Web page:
Saturday, 26 June 2021

Bullying and Racial Discrimination Safely Incubating in Northwick Park Hospital’s Maternity Unit

Guest post by Nan Tewari resident of Brent, and former Commission for Racial Equality officer.


Northwick Park’s maternity unit is once again in the news for all the wrong reasons.  One inquiry after another, going back decades - the most recent covering 2002-2005 and 2008 - has recognised ‘poor culture’ as a particular issue.  Yet none of these reports has made direct reference to how the absence of good staff management practice (also called human resource management) has adverse impacts on patient safety, patient experience and patient outcomes.


My own experience over a number of years of advocating individual patient cases at the London North West Healthcare Trust, has been one of the same mistakes being repeated with impunity, meaning that the Trust is content to just get by with paying lip service to learning the lessons of incidents.  There is a complete lack of will to tackle the underlying systemic issues, relying instead on sticking plaster solutions to cover over the cracks just long enough for the serving senior management incumbents to move on up the NHS greasy pole or collect their pensions.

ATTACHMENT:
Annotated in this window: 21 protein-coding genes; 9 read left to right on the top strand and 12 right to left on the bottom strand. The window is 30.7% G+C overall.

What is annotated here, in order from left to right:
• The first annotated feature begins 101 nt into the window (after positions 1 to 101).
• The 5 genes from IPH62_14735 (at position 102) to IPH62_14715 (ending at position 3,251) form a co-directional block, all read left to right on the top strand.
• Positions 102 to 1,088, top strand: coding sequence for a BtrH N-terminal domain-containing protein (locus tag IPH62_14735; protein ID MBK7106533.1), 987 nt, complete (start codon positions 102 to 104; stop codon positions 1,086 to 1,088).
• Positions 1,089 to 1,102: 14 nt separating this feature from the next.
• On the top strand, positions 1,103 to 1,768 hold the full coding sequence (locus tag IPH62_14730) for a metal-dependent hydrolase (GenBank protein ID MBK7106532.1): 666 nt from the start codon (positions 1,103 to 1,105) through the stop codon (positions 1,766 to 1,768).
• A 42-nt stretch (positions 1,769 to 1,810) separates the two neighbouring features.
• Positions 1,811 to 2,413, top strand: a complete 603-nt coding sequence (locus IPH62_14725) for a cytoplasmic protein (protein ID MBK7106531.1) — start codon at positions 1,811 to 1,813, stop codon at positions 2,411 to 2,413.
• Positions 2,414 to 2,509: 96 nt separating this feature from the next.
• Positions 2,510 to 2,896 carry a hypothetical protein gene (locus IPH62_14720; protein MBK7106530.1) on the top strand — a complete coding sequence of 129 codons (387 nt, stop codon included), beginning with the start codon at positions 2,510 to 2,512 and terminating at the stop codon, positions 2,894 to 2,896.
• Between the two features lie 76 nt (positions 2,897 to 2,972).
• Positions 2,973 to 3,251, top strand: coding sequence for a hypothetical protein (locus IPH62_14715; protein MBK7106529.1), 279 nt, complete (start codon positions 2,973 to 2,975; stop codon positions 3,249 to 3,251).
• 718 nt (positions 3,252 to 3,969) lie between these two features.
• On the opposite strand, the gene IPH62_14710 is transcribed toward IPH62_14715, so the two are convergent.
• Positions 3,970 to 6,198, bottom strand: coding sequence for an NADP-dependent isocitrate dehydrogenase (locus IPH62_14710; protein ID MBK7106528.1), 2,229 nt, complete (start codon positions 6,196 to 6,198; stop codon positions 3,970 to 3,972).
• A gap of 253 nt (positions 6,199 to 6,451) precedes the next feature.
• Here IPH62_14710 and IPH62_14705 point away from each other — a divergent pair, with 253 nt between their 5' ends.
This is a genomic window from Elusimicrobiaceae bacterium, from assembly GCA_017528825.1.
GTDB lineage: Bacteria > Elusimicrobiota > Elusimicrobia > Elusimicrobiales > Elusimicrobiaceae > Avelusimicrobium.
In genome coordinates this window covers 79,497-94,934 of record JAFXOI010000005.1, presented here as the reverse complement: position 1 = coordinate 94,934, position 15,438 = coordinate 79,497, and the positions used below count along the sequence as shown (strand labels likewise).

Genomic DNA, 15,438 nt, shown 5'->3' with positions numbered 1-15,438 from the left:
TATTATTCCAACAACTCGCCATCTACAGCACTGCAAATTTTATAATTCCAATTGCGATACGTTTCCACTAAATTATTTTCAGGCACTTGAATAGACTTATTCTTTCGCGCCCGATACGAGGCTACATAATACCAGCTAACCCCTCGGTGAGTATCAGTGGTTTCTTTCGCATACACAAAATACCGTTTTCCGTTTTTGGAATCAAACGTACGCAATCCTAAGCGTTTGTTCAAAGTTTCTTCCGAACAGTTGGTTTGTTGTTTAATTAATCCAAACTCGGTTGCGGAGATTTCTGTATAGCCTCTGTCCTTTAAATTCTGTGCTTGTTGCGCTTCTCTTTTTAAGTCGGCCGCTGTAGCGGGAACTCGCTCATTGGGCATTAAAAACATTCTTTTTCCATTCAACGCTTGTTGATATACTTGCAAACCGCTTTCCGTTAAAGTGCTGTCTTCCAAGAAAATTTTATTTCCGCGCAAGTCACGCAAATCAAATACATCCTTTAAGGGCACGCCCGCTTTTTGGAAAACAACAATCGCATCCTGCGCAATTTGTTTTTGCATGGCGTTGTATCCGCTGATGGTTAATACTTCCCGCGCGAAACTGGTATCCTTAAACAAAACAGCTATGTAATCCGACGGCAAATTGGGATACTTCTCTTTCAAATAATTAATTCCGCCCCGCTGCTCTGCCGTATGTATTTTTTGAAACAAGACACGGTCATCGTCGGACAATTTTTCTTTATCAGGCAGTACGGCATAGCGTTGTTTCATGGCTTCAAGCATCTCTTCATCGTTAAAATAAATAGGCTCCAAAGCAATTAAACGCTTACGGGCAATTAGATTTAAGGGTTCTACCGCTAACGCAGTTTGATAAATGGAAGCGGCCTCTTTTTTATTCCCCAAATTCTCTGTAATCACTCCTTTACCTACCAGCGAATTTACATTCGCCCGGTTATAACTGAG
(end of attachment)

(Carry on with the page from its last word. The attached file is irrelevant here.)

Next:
In the face of the funding and resourcing cuts facing all areas of the public sector, it is unacceptable for staff to have to labour under the added burden of being bullied and racially discriminated against.  I have personally witnessed visible minority staff at Northwick Park being spoken down to by white colleagues and having their judgement openly questioned.  This means that staff will be reluctant to speak up for patients if they believe those higher up the food chain will hold it against them. 


Poor culture arises in any organisation from poor management – at all levels from board downwards.  It suggests nothing good of the honesty and transparency of the NHS that enforcement of these tenets is required by Freedom To Speak Up Guardians.  It suggests an ingrained penchant for lying that the NHS has to be told it has a ‘duty of candour’, i.e. someone had to actually tell them they need to tell the truth.  





A bullying culture contributes to a poor nurse work environment, increased risk to patients, lower Hospital Consumer Assessment of Healthcare Providers and Systems (HCAHPS) patient satisfaction scores, and greater nurse turnover, which costs the average hospital $4 million to $7 million a year.  Addressing nurse bullying begins with acknowledging the problem, raising awareness, mitigating contributing factors, and creating and enforcing a strong antibullying policy.


 Investigation into 10 maternal deaths at, or following delivery at, Northwick Park Hospital, North West London Hospitals NHS Trust, between April 2002 and April 2005 LINK


An independent review of serious untoward incidents and clinical governance systems within maternity services at Northwick Park Hospital 2008 LINK


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